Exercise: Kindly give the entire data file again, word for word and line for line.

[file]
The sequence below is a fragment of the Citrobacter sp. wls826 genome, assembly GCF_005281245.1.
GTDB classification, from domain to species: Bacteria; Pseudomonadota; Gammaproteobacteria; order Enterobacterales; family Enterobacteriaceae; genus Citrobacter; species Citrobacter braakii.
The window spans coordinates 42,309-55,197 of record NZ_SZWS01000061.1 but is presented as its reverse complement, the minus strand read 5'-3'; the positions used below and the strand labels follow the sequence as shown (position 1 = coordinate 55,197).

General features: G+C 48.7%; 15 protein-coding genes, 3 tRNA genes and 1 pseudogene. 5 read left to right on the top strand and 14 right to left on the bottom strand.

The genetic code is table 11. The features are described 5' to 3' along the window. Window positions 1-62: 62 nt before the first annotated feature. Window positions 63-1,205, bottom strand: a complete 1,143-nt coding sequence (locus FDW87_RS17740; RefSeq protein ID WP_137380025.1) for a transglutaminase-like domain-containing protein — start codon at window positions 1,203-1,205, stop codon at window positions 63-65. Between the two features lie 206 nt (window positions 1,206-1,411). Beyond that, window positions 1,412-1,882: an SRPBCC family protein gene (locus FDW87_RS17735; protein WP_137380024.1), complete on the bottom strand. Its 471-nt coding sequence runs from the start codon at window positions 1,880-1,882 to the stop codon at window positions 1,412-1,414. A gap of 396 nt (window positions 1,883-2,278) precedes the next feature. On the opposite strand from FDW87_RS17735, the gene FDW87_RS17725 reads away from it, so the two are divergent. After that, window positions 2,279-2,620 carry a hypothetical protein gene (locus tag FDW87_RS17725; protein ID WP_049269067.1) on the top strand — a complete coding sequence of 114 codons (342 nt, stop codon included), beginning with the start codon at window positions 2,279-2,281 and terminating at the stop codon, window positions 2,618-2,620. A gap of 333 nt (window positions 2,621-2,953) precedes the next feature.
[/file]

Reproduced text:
The sequence below is a fragment of the Citrobacter sp. wls826 genome, assembly GCF_005281245.1.
GTDB classification, from domain to species: Bacteria; Pseudomonadota; Gammaproteobacteria; order Enterobacterales; family Enterobacteriaceae; genus Citrobacter; species Citrobacter braakii.
The window spans coordinates 42,309-55,197 of record NZ_SZWS01000061.1 but is presented as its reverse complement, the minus strand read 5'-3'; the positions used below and the strand labels follow the sequence as shown (position 1 = coordinate 55,197).

General features: G+C 48.7%; 15 protein-coding genes, 3 tRNA genes and 1 pseudogene. 5 read left to right on the top strand and 14 right to left on the bottom strand.

The genetic code is table 11. The features are described 5' to 3' along the window. Window positions 1-62: 62 nt before the first annotated feature. Window positions 63-1,205, bottom strand: a complete 1,143-nt coding sequence (locus FDW87_RS17740; RefSeq protein ID WP_137380025.1) for a transglutaminase-like domain-containing protein — start codon at window positions 1,203-1,205, stop codon at window positions 63-65. Between the two features lie 206 nt (window positions 1,206-1,411). Beyond that, window positions 1,412-1,882: an SRPBCC family protein gene (locus FDW87_RS17735; protein WP_137380024.1), complete on the bottom strand. Its 471-nt coding sequence runs from the start codon at window positions 1,880-1,882 to the stop codon at window positions 1,412-1,414. A gap of 396 nt (window positions 1,883-2,278) precedes the next feature. On the opposite strand from FDW87_RS17735, the gene FDW87_RS17725 reads away from it, so the two are divergent. After that, window positions 2,279-2,620 carry a hypothetical protein gene (locus tag FDW87_RS17725; protein ID WP_049269067.1) on the top strand — a complete coding sequence of 114 codons (342 nt, stop codon included), beginning with the start codon at window positions 2,279-2,281 and terminating at the stop codon, window positions 2,618-2,620. A gap of 333 nt (window positions 2,621-2,953) precedes the next feature.